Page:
Foster is concerned though that the only way to reduce the amount that is spent on care is to reduce the amount paid to providers.  From 1965 to 2010 when the cost of health care grew 9.6 percent per year, and the number or workers only increased 1.7 percent per year.  The result being that economic growth factors only increased 6.9 percent while spending on health care increase 9.6 percent.  Foster noted that could not continue over time.  He concluded that based on past trends labor productivity growth is not likely to keep pace with continuing increases in excess medical prices. 

 Foster noted that provisions in PPACA have already started the process of reducing health care spending.  Under current law, Medicare payment rates are projected to decline relative to private health insurance payment rates.  Medicare payment rates for inpatient hospital services would be 33 percent less the average level of private heal insurance rates and about one-half of the current Medicaid payment rates.  By 2085 Foster predicts that Medicare payment rates would be 27 percent of what private insurers pay.  These reductions are all a result of the productivity adjustments put into place by PPACA.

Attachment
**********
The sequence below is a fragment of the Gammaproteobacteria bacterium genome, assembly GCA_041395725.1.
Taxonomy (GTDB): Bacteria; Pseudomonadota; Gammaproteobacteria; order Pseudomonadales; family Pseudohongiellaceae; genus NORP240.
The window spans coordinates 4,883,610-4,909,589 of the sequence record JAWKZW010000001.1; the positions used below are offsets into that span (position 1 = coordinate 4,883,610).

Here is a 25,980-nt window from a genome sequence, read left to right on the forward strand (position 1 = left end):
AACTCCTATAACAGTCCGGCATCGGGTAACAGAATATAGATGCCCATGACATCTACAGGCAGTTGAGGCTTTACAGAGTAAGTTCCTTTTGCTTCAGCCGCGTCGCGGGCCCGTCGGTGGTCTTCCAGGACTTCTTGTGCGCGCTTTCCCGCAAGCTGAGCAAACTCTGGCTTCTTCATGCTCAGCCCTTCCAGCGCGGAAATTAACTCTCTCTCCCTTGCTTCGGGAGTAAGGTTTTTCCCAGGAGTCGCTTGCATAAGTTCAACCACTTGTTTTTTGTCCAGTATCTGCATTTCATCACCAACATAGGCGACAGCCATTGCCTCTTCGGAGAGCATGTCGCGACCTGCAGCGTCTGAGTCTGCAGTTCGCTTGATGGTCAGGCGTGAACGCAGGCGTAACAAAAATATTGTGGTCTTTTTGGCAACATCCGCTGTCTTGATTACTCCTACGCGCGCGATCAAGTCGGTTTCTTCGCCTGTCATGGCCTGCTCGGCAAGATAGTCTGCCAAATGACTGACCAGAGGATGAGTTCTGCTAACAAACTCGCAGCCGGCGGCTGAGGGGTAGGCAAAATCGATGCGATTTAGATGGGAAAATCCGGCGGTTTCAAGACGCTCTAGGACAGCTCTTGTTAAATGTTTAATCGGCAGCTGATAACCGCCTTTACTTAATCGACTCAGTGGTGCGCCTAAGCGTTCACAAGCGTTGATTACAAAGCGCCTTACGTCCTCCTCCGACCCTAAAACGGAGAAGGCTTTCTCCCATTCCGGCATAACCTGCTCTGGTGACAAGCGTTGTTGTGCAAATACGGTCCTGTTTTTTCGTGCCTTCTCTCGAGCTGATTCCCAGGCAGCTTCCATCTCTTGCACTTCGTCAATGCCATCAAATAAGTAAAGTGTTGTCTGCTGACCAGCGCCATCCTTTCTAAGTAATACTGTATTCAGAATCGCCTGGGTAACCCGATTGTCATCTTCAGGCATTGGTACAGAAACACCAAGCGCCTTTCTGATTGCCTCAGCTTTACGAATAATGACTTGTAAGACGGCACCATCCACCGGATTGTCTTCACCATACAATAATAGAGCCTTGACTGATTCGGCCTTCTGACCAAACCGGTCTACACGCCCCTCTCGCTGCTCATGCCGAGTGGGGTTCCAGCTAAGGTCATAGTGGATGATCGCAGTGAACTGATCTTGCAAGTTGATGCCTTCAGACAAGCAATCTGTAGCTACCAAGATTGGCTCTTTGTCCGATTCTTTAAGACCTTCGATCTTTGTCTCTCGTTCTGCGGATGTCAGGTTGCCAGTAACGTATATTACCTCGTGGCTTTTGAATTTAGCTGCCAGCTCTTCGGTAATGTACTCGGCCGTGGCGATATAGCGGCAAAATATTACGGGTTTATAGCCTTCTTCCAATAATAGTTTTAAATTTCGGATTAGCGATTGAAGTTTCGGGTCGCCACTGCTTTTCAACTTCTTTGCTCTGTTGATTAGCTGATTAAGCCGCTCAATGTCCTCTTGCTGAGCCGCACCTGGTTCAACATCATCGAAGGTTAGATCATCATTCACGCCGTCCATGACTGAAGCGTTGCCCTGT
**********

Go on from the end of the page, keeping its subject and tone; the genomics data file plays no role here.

Foster see this reduced federal spending on health care as being the impetus to develop less expensive technology that will result in more curtailed spending on health care.  “Over time, as all payers continue to seek ways to reduce costs and as providers can no longer be assured of revenue flows that will automatically adjust to higher cost level, the medical research and development community may direct their efforts more toward new treatments, devices and drugs that can  provide health outcomes that are equal to or better those provided by existing technology, but at a much lower cost,” Foster said in closing his remarks before the committee.

Birth Control Coverage Already Mandated By 28 States

In recent weeks access to birth control has become a controversial issue, in particular the requirement of the Patient Protection and Affordable Care Act (PPACA) (P.L. 111-148) that group health insurance plans cover FDA-approved contraception has been hotly debated. An interim final rule adopted in 2010 requires coverage of: